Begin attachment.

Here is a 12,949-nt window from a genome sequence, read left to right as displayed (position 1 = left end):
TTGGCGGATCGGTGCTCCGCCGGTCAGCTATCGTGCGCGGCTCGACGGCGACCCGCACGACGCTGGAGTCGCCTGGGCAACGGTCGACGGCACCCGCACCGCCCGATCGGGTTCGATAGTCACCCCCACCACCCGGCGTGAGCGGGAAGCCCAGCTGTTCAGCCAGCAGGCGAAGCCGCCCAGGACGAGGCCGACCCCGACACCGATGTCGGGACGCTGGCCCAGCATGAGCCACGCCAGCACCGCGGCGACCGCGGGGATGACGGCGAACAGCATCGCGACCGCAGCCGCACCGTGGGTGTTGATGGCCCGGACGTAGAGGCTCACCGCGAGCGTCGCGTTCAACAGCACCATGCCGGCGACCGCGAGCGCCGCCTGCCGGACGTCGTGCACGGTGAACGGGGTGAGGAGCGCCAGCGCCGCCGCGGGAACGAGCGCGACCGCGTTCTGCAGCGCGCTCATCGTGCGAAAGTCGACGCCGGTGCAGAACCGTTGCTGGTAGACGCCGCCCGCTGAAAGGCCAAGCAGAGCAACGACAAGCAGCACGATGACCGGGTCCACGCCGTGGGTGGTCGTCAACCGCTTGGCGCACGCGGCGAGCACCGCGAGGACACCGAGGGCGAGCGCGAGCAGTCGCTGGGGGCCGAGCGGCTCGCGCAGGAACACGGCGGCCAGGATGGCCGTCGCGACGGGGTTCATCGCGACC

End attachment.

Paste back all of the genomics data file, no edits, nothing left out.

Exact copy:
Here is a 12,949-nt window from a genome sequence, read left to right as displayed (position 1 = left end):
TTGGCGGATCGGTGCTCCGCCGGTCAGCTATCGTGCGCGGCTCGACGGCGACCCGCACGACGCTGGAGTCGCCTGGGCAACGGTCGACGGCACCCGCACCGCCCGATCGGGTTCGATAGTCACCCCCACCACCCGGCGTGAGCGGGAAGCCCAGCTGTTCAGCCAGCAGGCGAAGCCGCCCAGGACGAGGCCGACCCCGACACCGATGTCGGGACGCTGGCCCAGCATGAGCCACGCCAGCACCGCGGCGACCGCGGGGATGACGGCGAACAGCATCGCGACCGCAGCCGCACCGTGGGTGTTGATGGCCCGGACGTAGAGGCTCACCGCGAGCGTCGCGTTCAACAGCACCATGCCGGCGACCGCGAGCGCCGCCTGCCGGACGTCGTGCACGGTGAACGGGGTGAGGAGCGCCAGCGCCGCCGCGGGAACGAGCGCGACCGCGTTCTGCAGCGCGCTCATCGTGCGAAAGTCGACGCCGGTGCAGAACCGTTGCTGGTAGACGCCGCCCGCTGAAAGGCCAAGCAGAGCAACGACAAGCAGCACGATGACCGGGTCCACGCCGTGGGTGGTCGTCAACCGCTTGGCGCACGCGGCGAGCACCGCGAGGACACCGAGGGCGAGCGCGAGCAGTCGCTGGGGGCCGAGCGGCTCGCGCAGGAACACGGCGGCCAGGATGGCCGTCGCGACGGGGTTCATCGCGACC